USTR Ambassador Katherine Tai commented on the action stating, “Workers’ ability to affiliate with the union of their choice is a key tenet of the freedom of association and collective bargaining rights the RRM is designed to protect. Today’s action highlights the United States is committed to safeguarding the labor rights enshrined in the USMCA across industries and sectors, including in services. We look forward to working closely with the Government of Mexico to address the issues present in this matter.”
U.S. Labor Department Deputy Undersecretary for International Labor Affairs Thea Lee added, “This request for review is another example that compliance with the labor commitments under the United States-Mexico-Canada Agreement is a priority for the United States in all sectors the Rapid Response Labor Mechanism covers. We expect to continue our good collaboration with the government of Mexico in addressing the fundamental issues raised in this request.”
Under USMCA guidelines, Mexico has ten days to agree to conduct a review and, if it agrees, 45 days from today to complete the review.
U.S. – Mexico
Lopez Obrador, Biden meeting at APEC forum in November
Mexico’s President Andres Manuel Lopez Obrador confirmed he plans to meet with President Biden in conjunction with the Asia Pacific Economic Cooperation (APEC) forum on Nov. 15-17 in San Francisco, California. Bilateral meetings with U.S. and Mexican officials are also expected. Lopez Obrador indicated he plans to discuss an America’s development plan to President Biden to strengthen the region. Regional investment and immigration topics are also likely on the agenda. The two presidents last met in January at the North American Leaders Summit (NALS), also attended by Canadian Prime Minister Justin Trudeau.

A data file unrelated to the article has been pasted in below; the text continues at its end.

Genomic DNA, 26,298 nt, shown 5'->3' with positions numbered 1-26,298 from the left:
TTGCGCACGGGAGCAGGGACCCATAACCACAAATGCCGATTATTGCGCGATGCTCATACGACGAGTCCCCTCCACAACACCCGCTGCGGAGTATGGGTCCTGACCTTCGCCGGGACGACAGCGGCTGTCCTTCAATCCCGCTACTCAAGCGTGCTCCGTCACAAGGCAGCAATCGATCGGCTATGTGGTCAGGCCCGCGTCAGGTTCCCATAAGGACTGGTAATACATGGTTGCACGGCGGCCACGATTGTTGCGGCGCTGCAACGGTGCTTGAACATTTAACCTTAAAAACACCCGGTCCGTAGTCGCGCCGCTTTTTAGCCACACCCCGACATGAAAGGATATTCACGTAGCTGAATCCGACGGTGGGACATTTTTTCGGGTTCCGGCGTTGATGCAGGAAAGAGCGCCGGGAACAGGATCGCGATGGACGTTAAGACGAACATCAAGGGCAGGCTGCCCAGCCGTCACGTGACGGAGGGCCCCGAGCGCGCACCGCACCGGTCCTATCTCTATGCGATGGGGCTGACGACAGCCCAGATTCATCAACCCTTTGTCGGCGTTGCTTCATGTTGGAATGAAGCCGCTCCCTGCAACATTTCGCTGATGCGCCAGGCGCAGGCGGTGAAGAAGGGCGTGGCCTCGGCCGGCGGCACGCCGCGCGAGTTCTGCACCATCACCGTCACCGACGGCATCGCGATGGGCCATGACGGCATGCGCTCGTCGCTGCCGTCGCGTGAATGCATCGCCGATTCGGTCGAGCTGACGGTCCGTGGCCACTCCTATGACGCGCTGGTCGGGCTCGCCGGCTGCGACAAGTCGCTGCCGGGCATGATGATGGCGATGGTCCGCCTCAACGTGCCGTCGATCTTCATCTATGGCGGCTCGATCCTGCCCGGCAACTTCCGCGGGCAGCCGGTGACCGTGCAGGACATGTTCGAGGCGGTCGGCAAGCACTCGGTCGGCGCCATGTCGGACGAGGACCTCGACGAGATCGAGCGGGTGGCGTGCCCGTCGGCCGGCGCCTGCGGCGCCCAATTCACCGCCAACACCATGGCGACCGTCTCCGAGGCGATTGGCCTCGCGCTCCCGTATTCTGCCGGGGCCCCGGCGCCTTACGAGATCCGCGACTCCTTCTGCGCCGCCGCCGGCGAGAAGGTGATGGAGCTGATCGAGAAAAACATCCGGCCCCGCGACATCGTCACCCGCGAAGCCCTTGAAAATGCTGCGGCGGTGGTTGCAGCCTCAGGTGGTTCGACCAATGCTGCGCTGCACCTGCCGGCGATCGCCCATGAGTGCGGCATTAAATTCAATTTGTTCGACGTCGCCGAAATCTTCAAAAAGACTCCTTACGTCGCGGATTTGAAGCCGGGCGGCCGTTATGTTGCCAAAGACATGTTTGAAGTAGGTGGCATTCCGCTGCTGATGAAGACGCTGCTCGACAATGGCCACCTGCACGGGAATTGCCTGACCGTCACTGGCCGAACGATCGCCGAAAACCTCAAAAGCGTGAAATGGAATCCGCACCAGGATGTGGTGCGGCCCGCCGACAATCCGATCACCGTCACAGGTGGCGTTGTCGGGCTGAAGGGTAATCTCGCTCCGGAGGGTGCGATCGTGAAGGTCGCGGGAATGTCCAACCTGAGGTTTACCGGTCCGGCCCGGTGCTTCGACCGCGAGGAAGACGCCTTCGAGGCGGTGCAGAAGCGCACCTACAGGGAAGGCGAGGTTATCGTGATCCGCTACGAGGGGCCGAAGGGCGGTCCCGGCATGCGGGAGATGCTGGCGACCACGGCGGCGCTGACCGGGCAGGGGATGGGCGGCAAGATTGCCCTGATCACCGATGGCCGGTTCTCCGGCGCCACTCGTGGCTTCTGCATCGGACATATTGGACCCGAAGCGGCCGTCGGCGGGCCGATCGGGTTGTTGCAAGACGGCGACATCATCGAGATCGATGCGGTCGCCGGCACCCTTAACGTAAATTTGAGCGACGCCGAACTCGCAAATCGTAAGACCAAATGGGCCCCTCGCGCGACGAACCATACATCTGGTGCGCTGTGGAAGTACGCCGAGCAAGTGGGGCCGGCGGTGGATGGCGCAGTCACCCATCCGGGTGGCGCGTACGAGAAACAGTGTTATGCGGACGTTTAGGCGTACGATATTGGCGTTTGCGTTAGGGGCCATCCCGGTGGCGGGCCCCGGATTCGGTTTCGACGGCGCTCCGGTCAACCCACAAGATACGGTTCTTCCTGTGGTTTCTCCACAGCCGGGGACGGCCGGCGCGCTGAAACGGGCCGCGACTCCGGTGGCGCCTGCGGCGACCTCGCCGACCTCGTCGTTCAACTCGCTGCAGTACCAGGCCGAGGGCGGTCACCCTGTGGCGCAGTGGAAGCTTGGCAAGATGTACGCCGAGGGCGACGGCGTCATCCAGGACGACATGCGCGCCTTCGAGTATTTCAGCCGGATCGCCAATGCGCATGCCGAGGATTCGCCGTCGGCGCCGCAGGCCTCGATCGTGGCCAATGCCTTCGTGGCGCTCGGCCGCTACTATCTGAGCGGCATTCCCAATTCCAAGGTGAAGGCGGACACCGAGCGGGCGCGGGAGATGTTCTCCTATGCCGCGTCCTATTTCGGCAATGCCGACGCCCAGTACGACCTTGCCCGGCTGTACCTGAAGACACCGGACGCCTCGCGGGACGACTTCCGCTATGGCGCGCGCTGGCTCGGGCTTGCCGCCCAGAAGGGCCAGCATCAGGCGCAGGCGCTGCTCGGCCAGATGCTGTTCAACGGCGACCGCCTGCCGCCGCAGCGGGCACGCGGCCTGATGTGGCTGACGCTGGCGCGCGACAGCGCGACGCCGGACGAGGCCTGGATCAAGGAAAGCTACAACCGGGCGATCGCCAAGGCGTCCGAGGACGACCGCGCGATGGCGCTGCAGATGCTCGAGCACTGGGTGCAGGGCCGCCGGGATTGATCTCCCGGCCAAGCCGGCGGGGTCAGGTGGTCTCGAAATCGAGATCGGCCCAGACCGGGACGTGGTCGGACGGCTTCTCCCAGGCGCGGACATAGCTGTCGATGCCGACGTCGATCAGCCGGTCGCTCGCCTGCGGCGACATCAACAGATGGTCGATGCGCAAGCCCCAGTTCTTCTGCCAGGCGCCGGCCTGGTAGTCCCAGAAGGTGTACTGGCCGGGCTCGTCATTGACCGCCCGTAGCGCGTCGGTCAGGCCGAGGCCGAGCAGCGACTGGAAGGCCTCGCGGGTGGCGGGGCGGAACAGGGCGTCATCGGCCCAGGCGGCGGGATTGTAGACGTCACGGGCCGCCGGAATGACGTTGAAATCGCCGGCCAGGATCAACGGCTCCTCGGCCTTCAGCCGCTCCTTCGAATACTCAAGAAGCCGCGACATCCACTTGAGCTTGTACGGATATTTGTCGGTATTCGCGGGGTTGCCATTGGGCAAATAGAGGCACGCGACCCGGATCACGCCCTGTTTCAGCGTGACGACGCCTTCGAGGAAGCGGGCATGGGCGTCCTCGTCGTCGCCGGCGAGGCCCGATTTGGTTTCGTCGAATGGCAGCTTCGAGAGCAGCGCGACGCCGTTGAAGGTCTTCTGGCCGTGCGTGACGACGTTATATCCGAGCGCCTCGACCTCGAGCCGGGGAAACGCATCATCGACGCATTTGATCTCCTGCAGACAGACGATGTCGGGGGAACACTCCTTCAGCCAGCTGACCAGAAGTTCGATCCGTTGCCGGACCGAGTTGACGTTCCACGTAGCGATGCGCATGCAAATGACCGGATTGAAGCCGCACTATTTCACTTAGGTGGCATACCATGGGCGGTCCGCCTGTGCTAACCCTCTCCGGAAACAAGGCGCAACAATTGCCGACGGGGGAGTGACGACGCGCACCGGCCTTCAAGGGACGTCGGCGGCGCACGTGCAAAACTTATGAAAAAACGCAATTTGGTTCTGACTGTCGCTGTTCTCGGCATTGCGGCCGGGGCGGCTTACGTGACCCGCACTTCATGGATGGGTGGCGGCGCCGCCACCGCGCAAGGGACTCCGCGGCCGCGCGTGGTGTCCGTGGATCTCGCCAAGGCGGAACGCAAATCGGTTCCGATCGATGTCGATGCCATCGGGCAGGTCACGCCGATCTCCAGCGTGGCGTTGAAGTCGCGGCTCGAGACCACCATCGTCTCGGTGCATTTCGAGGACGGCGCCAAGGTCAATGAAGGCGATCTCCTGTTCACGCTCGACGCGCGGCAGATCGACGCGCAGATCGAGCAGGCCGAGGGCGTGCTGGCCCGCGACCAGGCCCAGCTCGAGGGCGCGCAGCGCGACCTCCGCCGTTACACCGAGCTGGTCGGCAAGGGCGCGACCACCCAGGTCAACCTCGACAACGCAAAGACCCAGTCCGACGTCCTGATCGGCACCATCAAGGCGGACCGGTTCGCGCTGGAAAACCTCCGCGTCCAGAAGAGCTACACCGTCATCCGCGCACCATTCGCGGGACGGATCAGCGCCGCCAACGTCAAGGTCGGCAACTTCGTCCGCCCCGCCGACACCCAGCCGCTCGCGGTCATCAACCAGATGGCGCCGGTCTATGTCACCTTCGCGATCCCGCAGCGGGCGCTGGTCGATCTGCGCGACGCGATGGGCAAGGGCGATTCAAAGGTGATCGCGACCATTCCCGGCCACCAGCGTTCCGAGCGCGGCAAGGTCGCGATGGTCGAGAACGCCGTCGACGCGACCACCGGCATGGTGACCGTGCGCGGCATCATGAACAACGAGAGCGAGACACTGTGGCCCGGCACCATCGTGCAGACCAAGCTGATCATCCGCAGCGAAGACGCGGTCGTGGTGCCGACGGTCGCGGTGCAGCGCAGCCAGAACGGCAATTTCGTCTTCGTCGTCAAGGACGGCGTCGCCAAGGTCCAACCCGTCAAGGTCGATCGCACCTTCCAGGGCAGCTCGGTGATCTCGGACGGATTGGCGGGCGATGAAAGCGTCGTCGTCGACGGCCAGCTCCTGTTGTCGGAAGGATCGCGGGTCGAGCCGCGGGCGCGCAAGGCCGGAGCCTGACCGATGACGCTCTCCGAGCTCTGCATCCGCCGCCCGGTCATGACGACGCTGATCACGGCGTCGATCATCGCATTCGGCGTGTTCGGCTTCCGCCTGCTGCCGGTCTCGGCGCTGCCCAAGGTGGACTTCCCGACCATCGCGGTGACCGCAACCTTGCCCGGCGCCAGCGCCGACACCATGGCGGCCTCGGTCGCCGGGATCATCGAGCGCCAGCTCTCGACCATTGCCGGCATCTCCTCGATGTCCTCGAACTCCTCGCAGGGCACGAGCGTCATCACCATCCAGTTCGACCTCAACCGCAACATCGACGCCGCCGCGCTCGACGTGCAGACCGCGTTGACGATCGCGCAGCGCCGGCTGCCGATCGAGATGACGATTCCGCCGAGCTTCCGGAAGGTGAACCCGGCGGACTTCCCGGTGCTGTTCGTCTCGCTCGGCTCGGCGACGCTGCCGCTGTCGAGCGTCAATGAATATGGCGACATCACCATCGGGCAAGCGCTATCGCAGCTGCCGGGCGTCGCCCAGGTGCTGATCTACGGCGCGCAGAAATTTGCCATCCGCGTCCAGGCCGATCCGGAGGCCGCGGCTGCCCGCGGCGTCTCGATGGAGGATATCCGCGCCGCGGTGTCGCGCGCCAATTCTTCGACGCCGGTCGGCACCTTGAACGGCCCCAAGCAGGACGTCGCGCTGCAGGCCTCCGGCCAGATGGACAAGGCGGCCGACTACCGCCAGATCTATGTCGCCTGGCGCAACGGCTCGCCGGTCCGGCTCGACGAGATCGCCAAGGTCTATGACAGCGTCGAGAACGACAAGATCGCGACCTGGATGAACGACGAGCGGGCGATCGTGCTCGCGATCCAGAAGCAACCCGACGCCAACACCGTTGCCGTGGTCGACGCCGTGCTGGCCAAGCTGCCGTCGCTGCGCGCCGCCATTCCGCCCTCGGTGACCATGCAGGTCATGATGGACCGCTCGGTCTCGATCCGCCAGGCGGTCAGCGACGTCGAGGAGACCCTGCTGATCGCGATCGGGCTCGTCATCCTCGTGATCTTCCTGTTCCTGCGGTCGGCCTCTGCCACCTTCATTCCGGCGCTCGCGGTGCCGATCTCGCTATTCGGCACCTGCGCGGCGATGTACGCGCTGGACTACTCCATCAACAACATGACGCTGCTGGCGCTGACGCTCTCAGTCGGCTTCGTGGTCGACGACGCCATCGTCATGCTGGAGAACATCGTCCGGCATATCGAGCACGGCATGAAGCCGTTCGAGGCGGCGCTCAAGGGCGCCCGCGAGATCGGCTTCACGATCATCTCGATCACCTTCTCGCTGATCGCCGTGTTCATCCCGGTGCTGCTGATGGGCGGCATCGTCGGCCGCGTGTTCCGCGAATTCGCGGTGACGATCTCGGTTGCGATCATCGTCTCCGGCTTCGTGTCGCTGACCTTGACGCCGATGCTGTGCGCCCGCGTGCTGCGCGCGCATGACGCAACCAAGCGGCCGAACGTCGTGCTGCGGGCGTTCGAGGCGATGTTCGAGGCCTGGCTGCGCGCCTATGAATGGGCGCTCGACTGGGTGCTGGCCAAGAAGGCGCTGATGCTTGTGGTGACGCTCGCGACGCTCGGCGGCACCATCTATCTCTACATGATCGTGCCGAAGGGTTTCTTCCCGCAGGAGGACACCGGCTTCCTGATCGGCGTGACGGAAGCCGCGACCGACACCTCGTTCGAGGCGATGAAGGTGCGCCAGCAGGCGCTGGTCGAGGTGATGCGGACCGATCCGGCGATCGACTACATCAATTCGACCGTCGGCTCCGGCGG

U.S. – China
U.S., China establishes working groups to improve communications and transparency
Department Commerce Secretary Gina Raimondo held a series of meetings over four days in Beijing and Shanghai meeting with senior Chinese officials and American business leaders in to discuss to “issues relating to the US-China commercial relationship, challenges faced by US businesses and areas for potential cooperation,” the Commerce Department said in a press release. A prominent outcome from the meeting with her counterpart Wang Wentao, China’s Minister of Commerce, was the two nations announced the formation of multiple working groups to discuss trade and investment issues, as well as U.S. export controls. According to the Commerce Department, Raimondo and Wang agreed to:
Establish a new commercial issues working group, a consultation mechanism involving U.S. and PRC government officials and private sector representatives to seek solutions on trade and investment issues and to advance U.S. commercial interests in China. They agreed that the working group will meet twice annually at the Vice Minister level, with the U.S. hosting the first meeting in early 2024.
Launch the export control enforcement information exchange, which will serve as a platform to reduce misunderstanding of U.S. national security policies. The first in-person meeting will occur at the Assistant Secretary level at the Ministry of Commerce in Beijing on Tuesday, Aug. 29.
Convene subject matter experts from both sides to hold technical discussions regarding strengthening the protection of trade secrets and confidential business information during administrative licensing proceedings.
Communicate regularly at the Secretary and Minister level about commercial and economic issues and to meet in-person at least once annually.
Raimondo indicated the new commercial issues working group will address concerns raised by American industry, including operating and investing in China. The group will comprise of official and private sector representatives from both China and the US, with the U.S. hosting the first meeting in early 2024, according to the Commerce Department.